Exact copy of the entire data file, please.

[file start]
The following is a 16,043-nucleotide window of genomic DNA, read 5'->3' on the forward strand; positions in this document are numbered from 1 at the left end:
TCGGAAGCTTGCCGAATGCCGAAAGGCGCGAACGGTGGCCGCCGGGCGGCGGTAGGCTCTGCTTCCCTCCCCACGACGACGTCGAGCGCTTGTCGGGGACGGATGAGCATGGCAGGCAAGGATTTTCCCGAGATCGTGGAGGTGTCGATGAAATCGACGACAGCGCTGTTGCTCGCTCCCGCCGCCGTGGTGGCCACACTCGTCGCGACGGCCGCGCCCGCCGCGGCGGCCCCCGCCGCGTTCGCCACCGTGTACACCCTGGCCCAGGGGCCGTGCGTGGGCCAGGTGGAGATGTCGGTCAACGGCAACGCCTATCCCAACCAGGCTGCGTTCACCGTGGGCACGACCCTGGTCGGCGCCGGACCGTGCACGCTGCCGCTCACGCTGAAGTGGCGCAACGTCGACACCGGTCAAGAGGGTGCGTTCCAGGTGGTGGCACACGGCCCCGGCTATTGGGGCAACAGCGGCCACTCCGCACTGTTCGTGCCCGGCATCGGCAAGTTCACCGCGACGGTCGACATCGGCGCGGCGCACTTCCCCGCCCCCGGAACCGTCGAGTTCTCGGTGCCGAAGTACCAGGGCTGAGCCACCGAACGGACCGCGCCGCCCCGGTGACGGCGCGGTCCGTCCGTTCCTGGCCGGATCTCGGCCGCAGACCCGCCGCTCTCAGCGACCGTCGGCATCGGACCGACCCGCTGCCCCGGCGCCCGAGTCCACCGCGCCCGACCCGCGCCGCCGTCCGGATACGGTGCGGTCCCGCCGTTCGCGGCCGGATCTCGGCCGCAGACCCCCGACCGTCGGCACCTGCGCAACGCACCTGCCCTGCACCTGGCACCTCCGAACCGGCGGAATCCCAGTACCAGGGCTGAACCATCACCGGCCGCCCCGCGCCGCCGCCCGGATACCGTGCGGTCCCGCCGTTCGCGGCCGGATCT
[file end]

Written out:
The following is a 16,043-nucleotide window of genomic DNA, read 5'->3' on the forward strand; positions in this document are numbered from 1 at the left end:
TCGGAAGCTTGCCGAATGCCGAAAGGCGCGAACGGTGGCCGCCGGGCGGCGGTAGGCTCTGCTTCCCTCCCCACGACGACGTCGAGCGCTTGTCGGGGACGGATGAGCATGGCAGGCAAGGATTTTCCCGAGATCGTGGAGGTGTCGATGAAATCGACGACAGCGCTGTTGCTCGCTCCCGCCGCCGTGGTGGCCACACTCGTCGCGACGGCCGCGCCCGCCGCGGCGGCCCCCGCCGCGTTCGCCACCGTGTACACCCTGGCCCAGGGGCCGTGCGTGGGCCAGGTGGAGATGTCGGTCAACGGCAACGCCTATCCCAACCAGGCTGCGTTCACCGTGGGCACGACCCTGGTCGGCGCCGGACCGTGCACGCTGCCGCTCACGCTGAAGTGGCGCAACGTCGACACCGGTCAAGAGGGTGCGTTCCAGGTGGTGGCACACGGCCCCGGCTATTGGGGCAACAGCGGCCACTCCGCACTGTTCGTGCCCGGCATCGGCAAGTTCACCGCGACGGTCGACATCGGCGCGGCGCACTTCCCCGCCCCCGGAACCGTCGAGTTCTCGGTGCCGAAGTACCAGGGCTGAGCCACCGAACGGACCGCGCCGCCCCGGTGACGGCGCGGTCCGTCCGTTCCTGGCCGGATCTCGGCCGCAGACCCGCCGCTCTCAGCGACCGTCGGCATCGGACCGACCCGCTGCCCCGGCGCCCGAGTCCACCGCGCCCGACCCGCGCCGCCGTCCGGATACGGTGCGGTCCCGCCGTTCGCGGCCGGATCTCGGCCGCAGACCCCCGACCGTCGGCACCTGCGCAACGCACCTGCCCTGCACCTGGCACCTCCGAACCGGCGGAATCCCAGTACCAGGGCTGAACCATCACCGGCCGCCCCGCGCCGCCGCCCGGATACCGTGCGGTCCCGCCGTTCGCGGCCGGATCT